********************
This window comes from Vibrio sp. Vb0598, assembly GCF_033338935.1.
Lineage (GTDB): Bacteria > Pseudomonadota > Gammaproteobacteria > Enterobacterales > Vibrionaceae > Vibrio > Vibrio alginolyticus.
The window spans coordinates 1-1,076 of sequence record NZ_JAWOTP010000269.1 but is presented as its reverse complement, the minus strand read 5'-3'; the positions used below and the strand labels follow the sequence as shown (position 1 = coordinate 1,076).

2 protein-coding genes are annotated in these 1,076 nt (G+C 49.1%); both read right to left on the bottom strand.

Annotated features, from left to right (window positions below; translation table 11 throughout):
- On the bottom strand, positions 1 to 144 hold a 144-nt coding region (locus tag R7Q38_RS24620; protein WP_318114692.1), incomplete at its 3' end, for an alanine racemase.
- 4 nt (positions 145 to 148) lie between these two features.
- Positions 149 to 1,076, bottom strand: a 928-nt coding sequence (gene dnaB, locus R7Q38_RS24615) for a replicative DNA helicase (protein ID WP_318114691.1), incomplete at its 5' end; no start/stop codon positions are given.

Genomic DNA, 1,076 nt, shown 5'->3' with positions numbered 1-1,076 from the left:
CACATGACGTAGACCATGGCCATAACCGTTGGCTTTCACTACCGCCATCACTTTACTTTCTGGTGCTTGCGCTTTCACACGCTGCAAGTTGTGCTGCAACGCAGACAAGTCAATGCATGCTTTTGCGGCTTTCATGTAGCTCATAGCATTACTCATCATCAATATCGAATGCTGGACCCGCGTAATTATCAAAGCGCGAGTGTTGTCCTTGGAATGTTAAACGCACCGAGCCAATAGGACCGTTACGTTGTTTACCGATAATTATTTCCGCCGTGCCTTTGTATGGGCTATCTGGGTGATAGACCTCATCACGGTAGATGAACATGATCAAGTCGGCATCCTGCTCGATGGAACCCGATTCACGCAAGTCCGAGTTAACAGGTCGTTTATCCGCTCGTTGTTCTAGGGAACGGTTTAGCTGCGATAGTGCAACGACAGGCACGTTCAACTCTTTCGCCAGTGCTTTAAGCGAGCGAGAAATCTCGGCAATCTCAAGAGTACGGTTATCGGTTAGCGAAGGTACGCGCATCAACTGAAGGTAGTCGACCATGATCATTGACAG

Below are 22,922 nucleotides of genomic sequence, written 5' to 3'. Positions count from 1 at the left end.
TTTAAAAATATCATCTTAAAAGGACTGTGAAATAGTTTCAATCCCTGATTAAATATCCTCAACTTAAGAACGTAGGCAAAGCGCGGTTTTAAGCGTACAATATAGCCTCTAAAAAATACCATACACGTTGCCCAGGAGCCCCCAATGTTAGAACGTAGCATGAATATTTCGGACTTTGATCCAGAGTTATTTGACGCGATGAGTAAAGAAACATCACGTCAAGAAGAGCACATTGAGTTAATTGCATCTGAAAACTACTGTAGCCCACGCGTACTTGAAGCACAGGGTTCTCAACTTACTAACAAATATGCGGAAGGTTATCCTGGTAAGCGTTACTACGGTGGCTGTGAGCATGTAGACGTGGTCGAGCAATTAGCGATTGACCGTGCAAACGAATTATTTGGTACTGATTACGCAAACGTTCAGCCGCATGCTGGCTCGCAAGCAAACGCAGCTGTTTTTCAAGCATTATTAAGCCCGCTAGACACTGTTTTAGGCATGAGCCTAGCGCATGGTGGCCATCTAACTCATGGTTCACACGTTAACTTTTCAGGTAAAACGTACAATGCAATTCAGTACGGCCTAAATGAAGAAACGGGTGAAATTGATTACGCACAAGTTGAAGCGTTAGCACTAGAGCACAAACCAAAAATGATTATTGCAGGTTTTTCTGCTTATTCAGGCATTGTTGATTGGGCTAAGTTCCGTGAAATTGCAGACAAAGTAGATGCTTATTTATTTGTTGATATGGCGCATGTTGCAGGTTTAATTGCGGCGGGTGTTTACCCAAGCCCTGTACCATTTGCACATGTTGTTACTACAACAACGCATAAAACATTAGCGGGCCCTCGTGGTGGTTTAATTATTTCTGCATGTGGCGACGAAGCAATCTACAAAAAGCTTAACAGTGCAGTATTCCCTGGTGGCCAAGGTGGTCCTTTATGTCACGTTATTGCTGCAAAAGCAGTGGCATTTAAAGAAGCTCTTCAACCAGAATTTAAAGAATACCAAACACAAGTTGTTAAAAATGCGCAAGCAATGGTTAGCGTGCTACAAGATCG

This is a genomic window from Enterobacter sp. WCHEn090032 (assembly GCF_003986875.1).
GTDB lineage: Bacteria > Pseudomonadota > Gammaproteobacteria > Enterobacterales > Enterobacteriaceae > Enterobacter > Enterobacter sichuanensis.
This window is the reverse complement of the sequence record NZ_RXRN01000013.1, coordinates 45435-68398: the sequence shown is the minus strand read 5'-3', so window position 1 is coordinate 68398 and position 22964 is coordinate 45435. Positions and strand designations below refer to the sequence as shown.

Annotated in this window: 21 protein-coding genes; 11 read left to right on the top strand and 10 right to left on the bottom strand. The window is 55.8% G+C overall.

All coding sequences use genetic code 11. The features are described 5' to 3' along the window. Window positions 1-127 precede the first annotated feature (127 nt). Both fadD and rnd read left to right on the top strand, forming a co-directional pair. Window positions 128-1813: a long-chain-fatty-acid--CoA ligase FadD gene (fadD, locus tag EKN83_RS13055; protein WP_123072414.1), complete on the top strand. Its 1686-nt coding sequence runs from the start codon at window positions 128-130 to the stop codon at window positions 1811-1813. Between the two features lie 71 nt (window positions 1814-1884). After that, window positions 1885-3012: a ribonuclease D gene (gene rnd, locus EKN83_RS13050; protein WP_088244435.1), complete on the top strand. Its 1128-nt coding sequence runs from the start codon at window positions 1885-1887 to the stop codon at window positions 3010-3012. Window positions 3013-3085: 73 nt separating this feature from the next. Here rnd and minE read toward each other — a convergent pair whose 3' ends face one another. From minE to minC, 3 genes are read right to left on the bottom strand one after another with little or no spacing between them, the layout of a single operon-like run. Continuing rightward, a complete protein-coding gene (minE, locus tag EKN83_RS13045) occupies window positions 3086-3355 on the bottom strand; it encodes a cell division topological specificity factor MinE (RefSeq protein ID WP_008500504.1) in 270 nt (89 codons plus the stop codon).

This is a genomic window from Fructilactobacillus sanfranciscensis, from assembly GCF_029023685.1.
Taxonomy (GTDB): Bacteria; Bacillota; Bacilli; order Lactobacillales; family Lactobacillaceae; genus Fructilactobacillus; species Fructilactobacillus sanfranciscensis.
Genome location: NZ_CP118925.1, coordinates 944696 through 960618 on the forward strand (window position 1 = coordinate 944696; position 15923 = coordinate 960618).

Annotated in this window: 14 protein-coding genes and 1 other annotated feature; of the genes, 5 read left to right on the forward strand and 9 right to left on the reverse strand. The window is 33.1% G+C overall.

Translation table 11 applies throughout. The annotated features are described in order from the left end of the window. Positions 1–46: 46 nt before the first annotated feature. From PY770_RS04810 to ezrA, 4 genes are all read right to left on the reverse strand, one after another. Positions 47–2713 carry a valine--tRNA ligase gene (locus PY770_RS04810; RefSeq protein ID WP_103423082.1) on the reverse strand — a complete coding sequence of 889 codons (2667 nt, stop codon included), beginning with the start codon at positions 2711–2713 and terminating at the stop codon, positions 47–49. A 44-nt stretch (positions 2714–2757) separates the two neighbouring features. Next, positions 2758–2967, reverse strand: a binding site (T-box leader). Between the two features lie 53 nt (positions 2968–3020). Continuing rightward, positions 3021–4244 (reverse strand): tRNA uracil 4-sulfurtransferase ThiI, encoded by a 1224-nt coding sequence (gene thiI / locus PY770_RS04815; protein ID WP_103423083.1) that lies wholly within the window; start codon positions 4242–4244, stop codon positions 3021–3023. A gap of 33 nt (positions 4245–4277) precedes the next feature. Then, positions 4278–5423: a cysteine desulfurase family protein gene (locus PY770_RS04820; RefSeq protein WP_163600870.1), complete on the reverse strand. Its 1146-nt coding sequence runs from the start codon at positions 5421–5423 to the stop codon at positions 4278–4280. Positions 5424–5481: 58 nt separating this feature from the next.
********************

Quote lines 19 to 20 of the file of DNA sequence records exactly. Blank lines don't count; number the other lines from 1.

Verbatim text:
Taxonomy (GTDB): Bacteria; Bacillota; Bacilli; order Lactobacillales; family Lactobacillaceae; genus Fructilactobacillus; species Fructilactobacillus sanfranciscensis.
Genome location: NZ_CP118925.1, coordinates 944696 through 960618 on the forward strand (window position 1 = coordinate 944696; position 15923 = coordinate 960618).